Today’s reading: Psalms 6, 8-10, 14, 16, 19, 21
the rules of the Lord are true,
and righteous altogether.
10 More to be desired are they than gold,
even much fine gold;
sweeter also than honey
and drippings of the honeycomb.
11 Moreover, by them is your servant warned;
in keeping them there is great reward.
CS Lewis considered Psalm 19 “the most perfect lyric in any language.” It is a perfect Psalm about God’s perfect Word.
The first six verses describe how God has made Himself known in creation: “The heavens declare the glory of God.” Theologians call this “general revelation” because it is a revelation of God that is available to all people, regardless of religion or culture (“there is no speech or language where their voice is not heard”). The evidence of God’s existence is plain to anyone with eyes to see. Paul makes this same point in Romans 1:20: “For his invisible attributes, namely, his eternal power and divine nature, have been clearly perceived, ever since the creation of the world, in the things that have been made.”
Significantly, verses 1-6 use the generic name for God (“El” in Hebrew). But then, verse 7 shifts from “El” to “Yahweh” as the Psalm moves from describing the glory of God in creation to the glory of God in His Word. “Yahweh” is the covenant, personal name of God. David is teaching us that while creation provides evidence of God, only through God’s Word can we have a relationship with Him.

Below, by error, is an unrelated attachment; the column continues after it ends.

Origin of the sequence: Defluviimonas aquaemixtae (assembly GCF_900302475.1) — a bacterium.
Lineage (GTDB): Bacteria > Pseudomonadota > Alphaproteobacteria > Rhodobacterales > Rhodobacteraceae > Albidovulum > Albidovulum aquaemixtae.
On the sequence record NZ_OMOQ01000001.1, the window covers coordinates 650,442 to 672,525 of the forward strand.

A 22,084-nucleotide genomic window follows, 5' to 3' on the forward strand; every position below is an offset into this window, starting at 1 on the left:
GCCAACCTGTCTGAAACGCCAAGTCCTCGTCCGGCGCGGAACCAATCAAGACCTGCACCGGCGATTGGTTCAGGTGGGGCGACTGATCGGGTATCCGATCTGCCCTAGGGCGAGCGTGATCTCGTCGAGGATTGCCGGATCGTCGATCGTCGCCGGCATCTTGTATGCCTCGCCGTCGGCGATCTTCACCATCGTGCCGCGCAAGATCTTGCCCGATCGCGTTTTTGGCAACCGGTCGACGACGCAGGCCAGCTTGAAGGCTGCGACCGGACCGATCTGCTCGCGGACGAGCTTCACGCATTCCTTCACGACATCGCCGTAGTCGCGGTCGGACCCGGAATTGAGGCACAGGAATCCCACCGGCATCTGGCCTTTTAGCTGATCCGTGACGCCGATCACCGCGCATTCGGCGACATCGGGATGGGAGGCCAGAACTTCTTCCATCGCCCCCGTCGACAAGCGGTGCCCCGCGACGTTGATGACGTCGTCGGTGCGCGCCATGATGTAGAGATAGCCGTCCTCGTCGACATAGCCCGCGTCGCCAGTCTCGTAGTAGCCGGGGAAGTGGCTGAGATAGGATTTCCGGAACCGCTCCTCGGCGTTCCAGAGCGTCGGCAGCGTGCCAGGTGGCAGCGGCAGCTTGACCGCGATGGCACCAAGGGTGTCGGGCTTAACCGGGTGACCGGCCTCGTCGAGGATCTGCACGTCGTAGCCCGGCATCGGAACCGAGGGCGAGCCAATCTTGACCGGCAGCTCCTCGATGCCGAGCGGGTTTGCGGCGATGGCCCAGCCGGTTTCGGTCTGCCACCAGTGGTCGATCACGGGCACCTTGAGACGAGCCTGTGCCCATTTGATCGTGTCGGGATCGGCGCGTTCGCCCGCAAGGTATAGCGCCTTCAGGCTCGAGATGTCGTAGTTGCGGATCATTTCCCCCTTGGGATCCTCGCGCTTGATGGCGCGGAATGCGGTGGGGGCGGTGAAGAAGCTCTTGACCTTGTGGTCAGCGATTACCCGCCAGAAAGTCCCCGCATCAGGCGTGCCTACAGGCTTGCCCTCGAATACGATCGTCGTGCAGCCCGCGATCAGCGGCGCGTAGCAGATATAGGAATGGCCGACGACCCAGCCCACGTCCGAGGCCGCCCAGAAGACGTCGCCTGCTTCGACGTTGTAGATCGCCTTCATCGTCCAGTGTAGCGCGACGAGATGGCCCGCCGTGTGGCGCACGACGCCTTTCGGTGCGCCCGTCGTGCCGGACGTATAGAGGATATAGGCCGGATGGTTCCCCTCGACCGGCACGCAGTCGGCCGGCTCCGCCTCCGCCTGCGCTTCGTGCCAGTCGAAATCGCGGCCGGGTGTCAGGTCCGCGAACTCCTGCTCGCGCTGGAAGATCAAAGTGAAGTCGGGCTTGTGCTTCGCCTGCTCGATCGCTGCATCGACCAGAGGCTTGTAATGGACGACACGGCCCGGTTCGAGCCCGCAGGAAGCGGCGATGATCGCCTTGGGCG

- Through His law, He revives the soul.
- Through His testimonies, He makes the simple wise.
- Through His precepts, He rejoices the heart.
- Through his commandments, He enlightens the eyes.
- When we fear God, we will endure forever.
- When we obey His rules, we understand His righteousness
So, through Psalm 19 we can praise God for His perfect creation and his perfect Word. The last verse brilliantly captures both halves of Psalm 19: David calls God “my rock,” an image from creation that can be known by general revelation. But he also calls Him “my redeemer,” a truth that can only be known by special revelation.
Here is the poem that came to my heart as I reflected on Psalm 19 this morning:
O my God, Your Word and Your world proclaim You,
And so my soul will praise You.
For your stars and your statutes!
Your canyons and Your commandments!
Your creation and Your covenant!
Your oceans and Your ordinances!
Your works in the heavens and Your words in the Hebrew!
Creation proclaims Your existence.
Scripture praises Your character.
Christ proves your love.
Let all creation sing, and sing my soul as well.